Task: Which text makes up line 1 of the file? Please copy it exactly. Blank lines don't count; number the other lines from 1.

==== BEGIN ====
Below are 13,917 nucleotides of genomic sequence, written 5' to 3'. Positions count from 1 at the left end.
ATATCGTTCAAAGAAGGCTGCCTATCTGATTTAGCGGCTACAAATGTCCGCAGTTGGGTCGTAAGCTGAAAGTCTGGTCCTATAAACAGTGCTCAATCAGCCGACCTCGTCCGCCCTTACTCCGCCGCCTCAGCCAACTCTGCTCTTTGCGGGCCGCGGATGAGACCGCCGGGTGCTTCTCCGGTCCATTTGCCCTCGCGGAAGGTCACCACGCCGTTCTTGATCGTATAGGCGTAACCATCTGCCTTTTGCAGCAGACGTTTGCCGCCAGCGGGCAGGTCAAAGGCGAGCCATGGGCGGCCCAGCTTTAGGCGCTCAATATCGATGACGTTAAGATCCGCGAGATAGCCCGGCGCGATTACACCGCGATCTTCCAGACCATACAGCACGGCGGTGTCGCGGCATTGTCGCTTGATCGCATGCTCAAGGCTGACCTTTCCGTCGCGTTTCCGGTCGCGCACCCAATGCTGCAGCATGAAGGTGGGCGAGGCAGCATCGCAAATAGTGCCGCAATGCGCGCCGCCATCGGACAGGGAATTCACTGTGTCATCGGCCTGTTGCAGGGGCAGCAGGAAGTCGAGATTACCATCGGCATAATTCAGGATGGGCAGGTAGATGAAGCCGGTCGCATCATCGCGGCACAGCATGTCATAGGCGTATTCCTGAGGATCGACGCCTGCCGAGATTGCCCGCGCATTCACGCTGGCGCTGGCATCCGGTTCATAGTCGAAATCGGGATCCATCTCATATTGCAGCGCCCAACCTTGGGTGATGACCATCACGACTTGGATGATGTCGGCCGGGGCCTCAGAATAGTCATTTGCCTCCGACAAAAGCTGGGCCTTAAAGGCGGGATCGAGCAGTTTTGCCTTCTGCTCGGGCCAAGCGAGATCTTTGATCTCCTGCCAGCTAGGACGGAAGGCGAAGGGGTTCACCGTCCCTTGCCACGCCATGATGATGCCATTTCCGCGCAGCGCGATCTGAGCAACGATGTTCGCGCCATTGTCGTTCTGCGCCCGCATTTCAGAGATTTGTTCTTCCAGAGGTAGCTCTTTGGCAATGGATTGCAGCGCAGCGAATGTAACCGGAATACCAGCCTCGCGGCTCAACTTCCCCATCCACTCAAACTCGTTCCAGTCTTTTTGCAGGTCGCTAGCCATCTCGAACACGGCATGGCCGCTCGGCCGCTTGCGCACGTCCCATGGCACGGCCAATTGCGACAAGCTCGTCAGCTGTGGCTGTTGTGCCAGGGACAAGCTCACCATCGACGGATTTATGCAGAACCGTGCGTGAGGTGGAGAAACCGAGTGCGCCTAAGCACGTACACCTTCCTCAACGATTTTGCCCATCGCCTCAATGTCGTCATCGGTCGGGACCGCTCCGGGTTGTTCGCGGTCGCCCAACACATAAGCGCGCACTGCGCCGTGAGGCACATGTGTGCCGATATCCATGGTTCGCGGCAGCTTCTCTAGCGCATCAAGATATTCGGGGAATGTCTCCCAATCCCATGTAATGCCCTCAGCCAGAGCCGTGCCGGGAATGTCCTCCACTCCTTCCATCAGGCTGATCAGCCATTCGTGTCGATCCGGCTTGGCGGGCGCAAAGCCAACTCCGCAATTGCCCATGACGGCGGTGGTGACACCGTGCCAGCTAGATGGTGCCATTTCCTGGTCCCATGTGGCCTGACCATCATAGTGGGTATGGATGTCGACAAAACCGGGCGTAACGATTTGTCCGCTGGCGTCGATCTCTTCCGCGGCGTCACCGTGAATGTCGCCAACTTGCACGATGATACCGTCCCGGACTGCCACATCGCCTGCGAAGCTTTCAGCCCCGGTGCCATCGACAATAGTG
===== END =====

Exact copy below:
Below are 13,917 nucleotides of genomic sequence, written 5' to 3'. Positions count from 1 at the left end.